In February, Réka Tenki will be introduced to the international film industry in Berlin as one of the Shooting Stars’ programme’s ten promising acting talents of Europe. The last time a Hungarian actor was invited to this Berlinale initiative was in 2009.
What will happen to you in Berlin?
Shooting Stars, the programme I have been invited to, will be held between the 15th and 20th of February this year as part of the Berlin Film Festival. I am one of ten young actors from across Europe who will have a 4-day-long series of meetings with producers, directors and casting directors. There will be discussions and we will also get the chance to attend film screenings. At the end of the festival we will receive an award at the gala. The aim is to give us an opportunity to be recognised at an international level and to participate in productions outside our home countries.
How did you land the role of the psychologist in ‘On Body and Soul’ and how did you prepare for it?
I was chosen after a long process of auditioning for the role. Ildikó Enyedi dreamed up the idea for the movie, created the characters and then cast actors she fell in love with; people she thought were similar to the characters she had dreamed about. I think it was luck that landed me the role. The preparation itself was guided by Ildi, who had a very clear idea of what she wanted. She is very good at instructing actors, so we were able to depend on her entirely. She gave us everything.
The journalist in ‘Budapest Noir’ is your first lead role. How were you cast and what did this mean to you?
The casting was very different with this movie too. I was responsible for being the lead, which was something new compared to what I had done before. I read Vilmos Kondor’s novels, but in order to act out the role I needed to base it on an example of someone who could resemble the character in the book. I found her in Gerda Taro, Robert Capa’s love who became a photographer at the same age as my character in the movie, and sacrificed everything to show people the era in which they lived and the monstrosities that were happening around them. So in this respect Gerda Taro was a great example of bravery. ‘Budapest Noir’ is set in 1936, so everything from makeup to costumes evokes this era. I was required to transform myself for the role, which is always an exciting task.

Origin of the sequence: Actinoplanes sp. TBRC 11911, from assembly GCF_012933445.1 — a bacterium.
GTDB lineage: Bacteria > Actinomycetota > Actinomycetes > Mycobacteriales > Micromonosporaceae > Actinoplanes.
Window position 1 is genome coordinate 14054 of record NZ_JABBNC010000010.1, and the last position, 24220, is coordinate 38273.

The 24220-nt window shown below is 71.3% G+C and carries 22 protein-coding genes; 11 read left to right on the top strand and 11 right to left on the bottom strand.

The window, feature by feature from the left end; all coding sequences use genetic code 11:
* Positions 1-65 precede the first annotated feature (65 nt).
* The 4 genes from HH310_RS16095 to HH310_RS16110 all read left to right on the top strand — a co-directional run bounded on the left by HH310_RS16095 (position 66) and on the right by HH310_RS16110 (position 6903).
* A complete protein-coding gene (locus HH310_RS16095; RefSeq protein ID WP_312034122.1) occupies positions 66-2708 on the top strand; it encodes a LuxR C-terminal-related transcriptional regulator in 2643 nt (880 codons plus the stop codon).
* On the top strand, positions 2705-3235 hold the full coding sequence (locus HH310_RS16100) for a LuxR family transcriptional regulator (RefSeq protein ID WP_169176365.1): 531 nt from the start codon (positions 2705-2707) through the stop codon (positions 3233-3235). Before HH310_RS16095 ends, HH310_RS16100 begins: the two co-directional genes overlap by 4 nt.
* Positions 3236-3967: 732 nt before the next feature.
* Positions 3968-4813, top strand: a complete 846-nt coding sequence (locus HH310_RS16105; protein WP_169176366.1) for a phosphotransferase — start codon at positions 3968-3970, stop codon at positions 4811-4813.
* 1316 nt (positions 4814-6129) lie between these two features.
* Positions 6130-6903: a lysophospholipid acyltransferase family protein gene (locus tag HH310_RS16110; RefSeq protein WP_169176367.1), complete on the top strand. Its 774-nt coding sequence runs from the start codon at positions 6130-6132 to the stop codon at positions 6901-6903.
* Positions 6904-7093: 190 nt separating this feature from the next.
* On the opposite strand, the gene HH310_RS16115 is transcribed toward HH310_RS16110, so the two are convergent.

For last year’s commemoration of the 300th anniversary of Maria Theresa’s birth, a series was made in an Austrian-Czech-Hungarian-Slovakian co-production. The director, Robert Dolnhem, lives in America but was born in Timișoara and has quite good Hungarian. During the shooting, everyone spoke their mother tongue. The crew also worked in the Czech Republic, Austria and Italy. Could you tell us a bit about this exciting project?
Robert came to Hungary and held auditions where four of us, Bálint Adorjáni, Ervin Nagy, Zoltán Rátóti and myself, were chosen to represent Hungary in the co-production. I spent 10 days working on the movie. The shooting was very funny as everyone was talking in a different language. It was not at all stressful, even though I never knew when the actual shooting was going to start, as they were talking in Czech and I don’t speak Czech. After a while I had to learn that akční is not the sound of sneezing but means that shooting has begun and we should pay attention. It is always a pleasure to meet and learn from colleagues of the same age who come from different countries.
In what way is a co-production different?
The journey is different, but the level of quality is the same. If the director is good and prepared and there is a good relationship between the crew members, then it doesn’t matter where you happen to be in the world, because work will always be work and everyone tries to do their own, putting a lot off effort into it. Being aware that you are working abroad is what makes it different.
In 2015 Jurányi Incubator House premiered the monodrama Egyasszony (‘One Woman’), which was a great success and is still in the repertoire. What should we know about this play?
Egyasszony was adapted to the stage from the tragic story of Éva Péterfy-Novák, which was originally a blog before it became a novel. I accepted the role because we wanted to talk about her story, which stands out as an example showing that no matter what happens to a person, it is still possible to go on, to learn to live with difficulties and tragedies such as the loss of a child. We had the play’s 102nd performance, and I’m really proud that we got this far.
How would you describe your relationship with Alexandra Borbély?
It is always good to connect with people who are able to be themselves. There is no competition or jealousy, and we can be happy about each other’s success. When we sit down to have a chat, the main topic is not work but rather what’s going on in our personal lives. And because we have this, it’s great that we don’t feel uncomfortable in the other’s company and we can just be, cook, talk, drink, laugh or help the other if need be.